If your organization is implementing or planning a Digital Transformation project which involves converting paper documents to digital format, there are several things you need to be aware of. Since regulatory requirements related to privacy and security of personal data are becoming much more stringent, you need to ensure that your digital files are archived in a legally compliant manner.

There is a big difference between “Digital Storage” and a “Legal Archive”. To ensure that the privacy of your data is adequately protected and to guarantee compliance, you must demonstrate to the authorities that your Digital Archive is, in fact, a Legal Archive.

What is Legal Archiving?

What distinguishes a digital archive from digital storage is that digital storage relies on saving scanned documents in a particular location or network folder. Digital archiving relies on strict rules and procedures for scanning, indexing and archiving documents in a secure and well-structured manner.

A digital archive that complies with all legal and contractual requirements is a legal archive. A legally compliant digital archive can actually replace your paper archive. Organizations that legally archive digital files often proceed to destroy paper originals. This is not possible if you rely solely on digital storage.

Legal archiving requirements cover several key areas, such as: secure storage and retrieval of digital documents, revision-proof archiving with version control, protection of sensitive data from unauthorized access, secure integration with IT applications, compliance with document retention policies, destruction of documents in accordance with privacy rules, etc.

Legal Archiving – Key Considerations

Before you entrust your documents (and especially confidential records) to an IT systems vendor, ask them whether their solution complies with local regulatory requirements for your industry. Most importantly, find out how exactly their solution addresses these requirements and translates them into a legally compliant digital archive. Important questions to ask include (but are not limited to) the following:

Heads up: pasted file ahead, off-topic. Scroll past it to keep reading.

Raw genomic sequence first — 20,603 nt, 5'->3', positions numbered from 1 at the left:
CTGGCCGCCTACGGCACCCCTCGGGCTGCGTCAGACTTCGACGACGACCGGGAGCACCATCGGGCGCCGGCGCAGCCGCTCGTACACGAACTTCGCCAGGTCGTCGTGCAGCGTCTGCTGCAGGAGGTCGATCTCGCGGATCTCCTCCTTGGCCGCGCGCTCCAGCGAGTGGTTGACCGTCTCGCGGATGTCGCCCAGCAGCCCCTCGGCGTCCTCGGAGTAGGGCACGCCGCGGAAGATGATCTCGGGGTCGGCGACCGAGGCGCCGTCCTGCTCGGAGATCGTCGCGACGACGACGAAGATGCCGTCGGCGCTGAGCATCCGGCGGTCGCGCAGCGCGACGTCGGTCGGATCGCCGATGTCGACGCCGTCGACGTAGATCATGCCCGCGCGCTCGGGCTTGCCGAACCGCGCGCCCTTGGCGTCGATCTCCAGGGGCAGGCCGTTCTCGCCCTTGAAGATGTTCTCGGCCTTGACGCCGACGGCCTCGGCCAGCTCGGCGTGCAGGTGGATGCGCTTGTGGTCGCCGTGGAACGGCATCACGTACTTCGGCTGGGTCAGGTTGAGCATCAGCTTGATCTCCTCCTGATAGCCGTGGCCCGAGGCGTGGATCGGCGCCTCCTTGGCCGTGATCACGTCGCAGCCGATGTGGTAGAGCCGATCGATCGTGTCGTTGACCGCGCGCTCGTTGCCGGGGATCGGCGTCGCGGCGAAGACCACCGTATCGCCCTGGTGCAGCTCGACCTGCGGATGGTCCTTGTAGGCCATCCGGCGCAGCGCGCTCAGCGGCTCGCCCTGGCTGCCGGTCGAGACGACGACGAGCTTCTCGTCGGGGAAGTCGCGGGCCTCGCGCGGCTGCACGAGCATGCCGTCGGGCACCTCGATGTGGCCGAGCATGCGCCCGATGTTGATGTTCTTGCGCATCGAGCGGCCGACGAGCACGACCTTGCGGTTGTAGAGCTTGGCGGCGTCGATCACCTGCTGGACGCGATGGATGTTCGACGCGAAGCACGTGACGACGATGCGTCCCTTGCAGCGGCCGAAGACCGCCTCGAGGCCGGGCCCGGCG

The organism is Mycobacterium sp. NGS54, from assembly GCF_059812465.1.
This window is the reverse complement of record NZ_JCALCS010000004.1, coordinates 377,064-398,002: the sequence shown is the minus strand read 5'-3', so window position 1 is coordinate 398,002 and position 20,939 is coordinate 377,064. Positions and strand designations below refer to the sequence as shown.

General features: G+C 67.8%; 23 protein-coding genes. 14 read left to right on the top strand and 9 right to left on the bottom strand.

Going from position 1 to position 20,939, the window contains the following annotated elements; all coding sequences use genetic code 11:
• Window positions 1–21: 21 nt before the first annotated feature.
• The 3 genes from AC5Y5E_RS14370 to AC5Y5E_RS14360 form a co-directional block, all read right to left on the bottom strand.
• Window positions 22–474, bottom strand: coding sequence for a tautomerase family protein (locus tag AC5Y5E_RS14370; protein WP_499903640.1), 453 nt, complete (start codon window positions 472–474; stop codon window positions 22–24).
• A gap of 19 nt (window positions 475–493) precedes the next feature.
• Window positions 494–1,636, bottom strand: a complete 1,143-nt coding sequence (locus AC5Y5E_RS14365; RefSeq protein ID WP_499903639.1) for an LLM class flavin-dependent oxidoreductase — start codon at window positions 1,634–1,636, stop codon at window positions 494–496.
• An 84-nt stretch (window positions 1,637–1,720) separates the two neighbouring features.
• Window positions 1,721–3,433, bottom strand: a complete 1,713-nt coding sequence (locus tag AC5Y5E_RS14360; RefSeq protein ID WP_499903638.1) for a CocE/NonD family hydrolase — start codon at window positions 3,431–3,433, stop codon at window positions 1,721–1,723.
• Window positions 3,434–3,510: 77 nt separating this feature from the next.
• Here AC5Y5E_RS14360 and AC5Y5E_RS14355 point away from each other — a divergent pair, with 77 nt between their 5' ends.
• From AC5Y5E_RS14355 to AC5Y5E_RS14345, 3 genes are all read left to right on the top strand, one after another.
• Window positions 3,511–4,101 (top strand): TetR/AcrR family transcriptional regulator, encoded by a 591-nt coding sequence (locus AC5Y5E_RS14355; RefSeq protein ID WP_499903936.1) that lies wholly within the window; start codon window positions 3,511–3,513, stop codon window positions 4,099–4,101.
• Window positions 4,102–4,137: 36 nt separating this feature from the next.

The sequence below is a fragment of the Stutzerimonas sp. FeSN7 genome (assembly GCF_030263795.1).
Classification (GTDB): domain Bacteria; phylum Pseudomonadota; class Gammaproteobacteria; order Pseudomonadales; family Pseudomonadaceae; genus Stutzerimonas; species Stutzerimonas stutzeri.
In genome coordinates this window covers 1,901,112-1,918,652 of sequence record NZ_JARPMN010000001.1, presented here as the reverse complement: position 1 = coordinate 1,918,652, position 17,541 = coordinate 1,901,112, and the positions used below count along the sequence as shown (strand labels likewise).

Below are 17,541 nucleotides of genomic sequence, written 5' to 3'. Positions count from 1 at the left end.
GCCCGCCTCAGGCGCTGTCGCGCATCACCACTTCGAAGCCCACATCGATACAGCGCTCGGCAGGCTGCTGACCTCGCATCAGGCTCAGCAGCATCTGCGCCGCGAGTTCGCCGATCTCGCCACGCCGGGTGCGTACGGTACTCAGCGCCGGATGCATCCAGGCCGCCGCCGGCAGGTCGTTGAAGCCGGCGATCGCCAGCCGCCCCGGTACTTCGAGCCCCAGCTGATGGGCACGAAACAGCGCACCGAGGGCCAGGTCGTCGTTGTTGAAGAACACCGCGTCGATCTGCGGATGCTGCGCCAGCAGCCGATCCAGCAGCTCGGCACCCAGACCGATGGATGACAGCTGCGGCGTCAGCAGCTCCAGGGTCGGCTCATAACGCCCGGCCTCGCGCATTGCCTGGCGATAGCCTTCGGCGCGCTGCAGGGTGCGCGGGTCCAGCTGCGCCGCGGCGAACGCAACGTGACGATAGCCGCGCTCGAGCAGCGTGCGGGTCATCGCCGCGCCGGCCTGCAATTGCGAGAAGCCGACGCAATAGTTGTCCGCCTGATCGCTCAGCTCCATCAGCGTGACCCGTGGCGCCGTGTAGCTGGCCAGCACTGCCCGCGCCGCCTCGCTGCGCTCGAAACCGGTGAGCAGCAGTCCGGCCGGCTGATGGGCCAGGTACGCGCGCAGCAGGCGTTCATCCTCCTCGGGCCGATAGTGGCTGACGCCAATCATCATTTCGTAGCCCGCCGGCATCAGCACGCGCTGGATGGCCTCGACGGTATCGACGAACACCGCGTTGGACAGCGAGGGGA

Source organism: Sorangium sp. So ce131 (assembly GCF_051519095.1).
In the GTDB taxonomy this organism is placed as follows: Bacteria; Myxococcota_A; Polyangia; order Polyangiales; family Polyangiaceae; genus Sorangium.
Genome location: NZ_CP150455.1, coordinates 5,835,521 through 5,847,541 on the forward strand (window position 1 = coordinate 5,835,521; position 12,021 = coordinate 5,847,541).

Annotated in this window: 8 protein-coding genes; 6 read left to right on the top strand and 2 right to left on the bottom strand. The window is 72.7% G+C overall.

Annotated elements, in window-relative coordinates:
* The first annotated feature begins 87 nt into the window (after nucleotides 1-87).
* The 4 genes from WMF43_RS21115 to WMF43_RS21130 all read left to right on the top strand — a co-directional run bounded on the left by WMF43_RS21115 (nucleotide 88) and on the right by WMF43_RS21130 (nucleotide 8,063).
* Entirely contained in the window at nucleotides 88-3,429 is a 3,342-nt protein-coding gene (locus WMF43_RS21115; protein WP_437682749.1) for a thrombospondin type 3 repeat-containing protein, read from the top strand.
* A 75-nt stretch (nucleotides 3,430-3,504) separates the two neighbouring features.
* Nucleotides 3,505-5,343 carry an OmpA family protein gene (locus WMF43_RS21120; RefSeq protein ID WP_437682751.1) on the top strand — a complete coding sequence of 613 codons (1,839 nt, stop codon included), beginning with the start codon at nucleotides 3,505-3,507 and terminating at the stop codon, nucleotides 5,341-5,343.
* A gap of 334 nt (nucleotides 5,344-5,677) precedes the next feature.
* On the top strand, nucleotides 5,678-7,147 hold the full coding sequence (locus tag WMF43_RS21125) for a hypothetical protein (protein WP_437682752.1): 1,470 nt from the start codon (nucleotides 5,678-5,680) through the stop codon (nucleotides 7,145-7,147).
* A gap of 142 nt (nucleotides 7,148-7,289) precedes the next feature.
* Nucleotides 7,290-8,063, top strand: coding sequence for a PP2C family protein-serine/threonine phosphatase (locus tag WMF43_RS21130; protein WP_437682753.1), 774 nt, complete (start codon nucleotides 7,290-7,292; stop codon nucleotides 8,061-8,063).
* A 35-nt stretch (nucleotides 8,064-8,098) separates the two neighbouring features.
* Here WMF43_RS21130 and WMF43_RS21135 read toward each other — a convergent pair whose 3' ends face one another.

Secure Storage & Accessibility

  • Are all digital documents and their metadata (indexes) stored in a secure archive or are they simply saved somewhere?
  • Is every document stored in its original format as well as in an unalterable non-proprietary format (such as TIFF or JPEG) to guarantee future accessibility?
  • What technical security measures are applied to archiving each document and its indexes (e.g. database encryption, container files, Hash256, etc.)?

Full-proof Archiving

  • Are documents archived in a revision-proof format? Is there version control? This prevents various forms of document modification and tampering.
  • Are blank pages archived or discarded? Discarding blank pages may have legal consequences. For example, you must be able to prove that a “missing page” of a contract is, in fact, a blank page (especially if paper originals are no longer available).
  • Are documents archived both, in black-and-white and colour? Certain documents may be illegible in colour but legible in black-and-white (or vice versa). Both are needed to prevent potential loss of data.

Document Access & Audit Trails

  • How will your staff search for and find the documents they need?
  • How can you ensure that only authorized personnel can access certain documents?
  • Is it possible to control who can view, edit, print, forward, export documents?
  • Is it possible to track who accessed which document, when, and what they did with it?

One important point to remember is that legal archiving is a long-term strategy. It helps ensure that your digital documents are safe, secure and always accessible – today, tomorrow, next month, or 50 years from now.